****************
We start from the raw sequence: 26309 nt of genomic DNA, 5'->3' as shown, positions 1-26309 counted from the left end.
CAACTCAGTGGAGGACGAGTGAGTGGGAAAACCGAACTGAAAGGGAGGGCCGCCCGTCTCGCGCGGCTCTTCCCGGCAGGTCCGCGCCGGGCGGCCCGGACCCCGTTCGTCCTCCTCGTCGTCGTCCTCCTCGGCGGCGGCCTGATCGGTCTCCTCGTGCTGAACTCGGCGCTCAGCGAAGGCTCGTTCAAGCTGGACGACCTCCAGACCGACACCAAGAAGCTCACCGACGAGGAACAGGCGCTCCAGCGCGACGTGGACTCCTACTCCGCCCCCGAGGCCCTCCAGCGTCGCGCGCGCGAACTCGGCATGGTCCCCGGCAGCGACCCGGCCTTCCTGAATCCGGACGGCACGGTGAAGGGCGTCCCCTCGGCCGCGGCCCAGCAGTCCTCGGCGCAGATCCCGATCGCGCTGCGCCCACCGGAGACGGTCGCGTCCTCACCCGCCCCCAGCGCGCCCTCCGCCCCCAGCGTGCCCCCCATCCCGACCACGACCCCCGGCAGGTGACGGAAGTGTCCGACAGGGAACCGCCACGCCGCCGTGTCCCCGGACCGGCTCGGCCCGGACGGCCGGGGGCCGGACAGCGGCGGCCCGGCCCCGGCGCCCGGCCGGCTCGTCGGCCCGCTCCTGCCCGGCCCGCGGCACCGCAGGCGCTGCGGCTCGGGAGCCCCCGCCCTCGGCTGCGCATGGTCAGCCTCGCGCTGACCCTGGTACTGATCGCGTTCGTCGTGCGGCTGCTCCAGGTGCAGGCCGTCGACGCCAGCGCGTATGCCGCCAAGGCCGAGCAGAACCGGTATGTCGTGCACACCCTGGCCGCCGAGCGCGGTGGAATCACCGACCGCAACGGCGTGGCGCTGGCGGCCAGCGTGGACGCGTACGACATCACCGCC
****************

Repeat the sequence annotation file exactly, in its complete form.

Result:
We start from the raw sequence: 26309 nt of genomic DNA, 5'->3' as shown, positions 1-26309 counted from the left end.
CAACTCAGTGGAGGACGAGTGAGTGGGAAAACCGAACTGAAAGGGAGGGCCGCCCGTCTCGCGCGGCTCTTCCCGGCAGGTCCGCGCCGGGCGGCCCGGACCCCGTTCGTCCTCCTCGTCGTCGTCCTCCTCGGCGGCGGCCTGATCGGTCTCCTCGTGCTGAACTCGGCGCTCAGCGAAGGCTCGTTCAAGCTGGACGACCTCCAGACCGACACCAAGAAGCTCACCGACGAGGAACAGGCGCTCCAGCGCGACGTGGACTCCTACTCCGCCCCCGAGGCCCTCCAGCGTCGCGCGCGCGAACTCGGCATGGTCCCCGGCAGCGACCCGGCCTTCCTGAATCCGGACGGCACGGTGAAGGGCGTCCCCTCGGCCGCGGCCCAGCAGTCCTCGGCGCAGATCCCGATCGCGCTGCGCCCACCGGAGACGGTCGCGTCCTCACCCGCCCCCAGCGCGCCCTCCGCCCCCAGCGTGCCCCCCATCCCGACCACGACCCCCGGCAGGTGACGGAAGTGTCCGACAGGGAACCGCCACGCCGCCGTGTCCCCGGACCGGCTCGGCCCGGACGGCCGGGGGCCGGACAGCGGCGGCCCGGCCCCGGCGCCCGGCCGGCTCGTCGGCCCGCTCCTGCCCGGCCCGCGGCACCGCAGGCGCTGCGGCTCGGGAGCCCCCGCCCTCGGCTGCGCATGGTCAGCCTCGCGCTGACCCTGGTACTGATCGCGTTCGTCGTGCGGCTGCTCCAGGTGCAGGCCGTCGACGCCAGCGCGTATGCCGCCAAGGCCGAGCAGAACCGGTATGTCGTGCACACCCTGGCCGCCGAGCGCGGTGGAATCACCGACCGCAACGGCGTGGCGCTGGCGGCCAGCGTGGACGCGTACGACATCACCGCC